Comfort food #2.

Last post, I gave you vanilla, so today is comfort food #2: roast chicken.  Specifically, roast chicken with buttery gold potatoes, cremini mushrooms, and slab bacon.  Like a warm blanket on a snowy night.

If you’ve never roasted a naturally-raised, organic-fed chicken before, you don’t know what you’re missing.  Unlike the bland, big-breasted counterparts of the Purdue variety, organic or natural chicken (preferably from a local farm, though I know I’m pushin’ it) isn’t bred solely for its breasts—which leaves the chicken unhappy and anxiety-ridden throughout her life, most of the times unable to walk on her overburdened legs.  Because an animal’s mental state has more to do with how tasty the meat is than how you cook it, happy animals yield well-flavored, moist meat, while factory one easily, almost unavoidably dry out.

If you are looking to switch to farm-raised chickens, you’ll need to know how to roast.  Most chickens that are raised humanely, at local farms (or in your backyard), are only profitable if sold whole.  And while it’s a good idea to buy in bulk and break down some into packages of thighs, breasts, and legs for later, I hardly ever think that far in advance.  Since I am lucky enough to live down the road from a great chicken farm, I just drop in and pick one up for the night’s dinner.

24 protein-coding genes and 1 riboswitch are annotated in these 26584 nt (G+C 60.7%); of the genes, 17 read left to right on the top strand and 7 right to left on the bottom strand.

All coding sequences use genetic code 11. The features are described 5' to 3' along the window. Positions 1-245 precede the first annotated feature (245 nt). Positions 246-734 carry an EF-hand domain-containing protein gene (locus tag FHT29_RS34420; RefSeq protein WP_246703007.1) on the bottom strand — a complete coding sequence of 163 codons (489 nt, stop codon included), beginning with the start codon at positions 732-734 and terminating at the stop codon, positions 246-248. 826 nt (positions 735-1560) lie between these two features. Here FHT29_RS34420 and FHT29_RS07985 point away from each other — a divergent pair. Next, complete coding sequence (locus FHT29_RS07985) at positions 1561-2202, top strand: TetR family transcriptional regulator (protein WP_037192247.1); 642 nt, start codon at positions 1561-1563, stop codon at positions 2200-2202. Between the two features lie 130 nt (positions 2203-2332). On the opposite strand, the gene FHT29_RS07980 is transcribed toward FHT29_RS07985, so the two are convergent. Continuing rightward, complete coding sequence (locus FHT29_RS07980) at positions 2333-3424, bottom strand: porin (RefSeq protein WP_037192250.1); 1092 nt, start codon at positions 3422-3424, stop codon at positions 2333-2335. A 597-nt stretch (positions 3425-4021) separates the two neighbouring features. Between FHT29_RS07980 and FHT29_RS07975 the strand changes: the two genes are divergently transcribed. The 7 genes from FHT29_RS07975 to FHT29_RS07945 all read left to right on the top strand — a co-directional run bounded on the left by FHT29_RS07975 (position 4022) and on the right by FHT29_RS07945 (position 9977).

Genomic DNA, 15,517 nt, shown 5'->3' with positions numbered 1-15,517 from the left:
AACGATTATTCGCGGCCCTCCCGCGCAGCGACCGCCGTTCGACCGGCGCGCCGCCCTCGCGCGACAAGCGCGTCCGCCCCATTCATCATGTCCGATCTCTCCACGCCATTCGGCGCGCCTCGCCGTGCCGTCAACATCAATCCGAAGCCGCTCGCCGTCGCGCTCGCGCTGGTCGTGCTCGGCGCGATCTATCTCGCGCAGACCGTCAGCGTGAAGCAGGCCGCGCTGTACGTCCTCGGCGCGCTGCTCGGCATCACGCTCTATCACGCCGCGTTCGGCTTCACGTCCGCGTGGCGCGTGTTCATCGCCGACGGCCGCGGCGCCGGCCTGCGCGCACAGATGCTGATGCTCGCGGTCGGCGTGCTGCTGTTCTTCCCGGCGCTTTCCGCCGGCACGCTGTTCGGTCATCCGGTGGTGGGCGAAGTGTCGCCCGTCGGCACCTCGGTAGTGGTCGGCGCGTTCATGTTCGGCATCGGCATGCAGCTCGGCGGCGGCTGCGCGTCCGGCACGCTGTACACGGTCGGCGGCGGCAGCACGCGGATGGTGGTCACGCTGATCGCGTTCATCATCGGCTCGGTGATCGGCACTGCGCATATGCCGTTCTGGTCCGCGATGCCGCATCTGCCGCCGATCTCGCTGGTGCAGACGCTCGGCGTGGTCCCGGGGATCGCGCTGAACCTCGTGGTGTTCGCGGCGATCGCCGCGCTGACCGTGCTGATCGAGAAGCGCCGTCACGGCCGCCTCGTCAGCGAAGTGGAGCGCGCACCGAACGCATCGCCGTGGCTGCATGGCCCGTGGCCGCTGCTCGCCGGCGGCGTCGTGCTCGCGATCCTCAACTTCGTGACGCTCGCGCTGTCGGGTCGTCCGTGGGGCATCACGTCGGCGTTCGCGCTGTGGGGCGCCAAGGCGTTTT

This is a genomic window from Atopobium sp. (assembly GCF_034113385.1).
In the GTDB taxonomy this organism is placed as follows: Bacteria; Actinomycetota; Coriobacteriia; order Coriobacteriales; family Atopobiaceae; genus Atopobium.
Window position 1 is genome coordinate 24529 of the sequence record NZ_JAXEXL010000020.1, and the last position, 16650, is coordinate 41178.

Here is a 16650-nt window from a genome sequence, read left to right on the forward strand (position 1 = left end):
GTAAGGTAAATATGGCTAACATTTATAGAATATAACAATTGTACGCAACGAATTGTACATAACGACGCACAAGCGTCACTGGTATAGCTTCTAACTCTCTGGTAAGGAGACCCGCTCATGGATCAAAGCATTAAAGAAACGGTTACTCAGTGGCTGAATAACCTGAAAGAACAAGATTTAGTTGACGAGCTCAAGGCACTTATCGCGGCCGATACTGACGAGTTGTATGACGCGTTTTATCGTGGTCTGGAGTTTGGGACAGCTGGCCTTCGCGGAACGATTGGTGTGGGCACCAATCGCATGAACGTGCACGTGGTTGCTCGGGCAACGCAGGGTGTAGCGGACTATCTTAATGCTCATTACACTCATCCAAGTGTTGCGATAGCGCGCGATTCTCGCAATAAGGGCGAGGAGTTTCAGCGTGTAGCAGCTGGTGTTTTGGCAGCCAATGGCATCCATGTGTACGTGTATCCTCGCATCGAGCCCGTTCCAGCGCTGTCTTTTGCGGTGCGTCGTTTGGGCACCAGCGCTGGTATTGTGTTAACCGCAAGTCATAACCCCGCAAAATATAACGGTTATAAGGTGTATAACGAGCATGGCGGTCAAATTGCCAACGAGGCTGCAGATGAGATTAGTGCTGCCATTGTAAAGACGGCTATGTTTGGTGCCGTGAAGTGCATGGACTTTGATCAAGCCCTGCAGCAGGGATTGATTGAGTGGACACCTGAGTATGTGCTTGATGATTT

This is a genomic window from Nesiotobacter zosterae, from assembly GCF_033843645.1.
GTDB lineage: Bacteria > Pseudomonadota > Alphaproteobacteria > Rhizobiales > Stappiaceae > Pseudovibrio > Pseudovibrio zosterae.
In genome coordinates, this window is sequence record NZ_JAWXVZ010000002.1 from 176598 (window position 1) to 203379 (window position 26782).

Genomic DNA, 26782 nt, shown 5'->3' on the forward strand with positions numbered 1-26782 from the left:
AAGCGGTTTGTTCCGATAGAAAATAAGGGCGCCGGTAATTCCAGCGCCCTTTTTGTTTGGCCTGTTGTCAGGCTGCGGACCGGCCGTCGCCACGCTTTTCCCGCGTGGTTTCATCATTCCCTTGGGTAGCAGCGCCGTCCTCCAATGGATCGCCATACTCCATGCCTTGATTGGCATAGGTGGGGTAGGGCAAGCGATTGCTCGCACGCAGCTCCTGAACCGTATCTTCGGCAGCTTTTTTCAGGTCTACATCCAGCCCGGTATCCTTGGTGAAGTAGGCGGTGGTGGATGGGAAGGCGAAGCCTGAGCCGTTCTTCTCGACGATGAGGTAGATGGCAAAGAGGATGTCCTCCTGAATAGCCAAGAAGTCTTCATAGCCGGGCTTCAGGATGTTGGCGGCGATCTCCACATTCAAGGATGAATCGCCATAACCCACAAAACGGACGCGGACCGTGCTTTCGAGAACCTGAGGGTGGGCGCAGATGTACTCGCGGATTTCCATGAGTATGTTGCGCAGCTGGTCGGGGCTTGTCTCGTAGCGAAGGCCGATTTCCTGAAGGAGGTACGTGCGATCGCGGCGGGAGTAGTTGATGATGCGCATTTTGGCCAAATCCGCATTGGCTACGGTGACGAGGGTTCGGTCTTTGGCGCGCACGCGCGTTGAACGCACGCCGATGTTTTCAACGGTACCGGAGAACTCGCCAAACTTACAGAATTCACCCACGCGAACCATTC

So I’ve fallen in love with roast chickens.  A 3.5 pound bird is perfect for two lovebir—erm, people—and could even do for a family of three. A cinch to put together, leaving time to clean up while it’s in the oven; a dinner that invites after-dinner canoodling, or comfy family time.  A Sunday roast dinner even, especially when it’s cold and snowy outside.

This roast chicken, cooked atop a bed of cremini mushrooms, bacon, and gold potatoes, is my favorite roast to date.  Since the new year, Jim and I have made it again and again; it’s our go-to comfort dish.  It’s not too bad for you—just bad enough really—while still tasting full and homey and lovely. The creminis add a down-home foresty feeling, the potatoes are creamy inside and crisp out, and the bacon warrants time spent fishing out each piece.  Because of all the accoutrements, this roast could certainly feed 3 (dare I say 4), though there might be a fight for the oysters. On New Year’s Day, Jim and I made this dish with black truffles, chanterelles, and shiitakes but found the lower-cost version just as good (maybe even better).  If you’d like the real-deal, the recipe is here.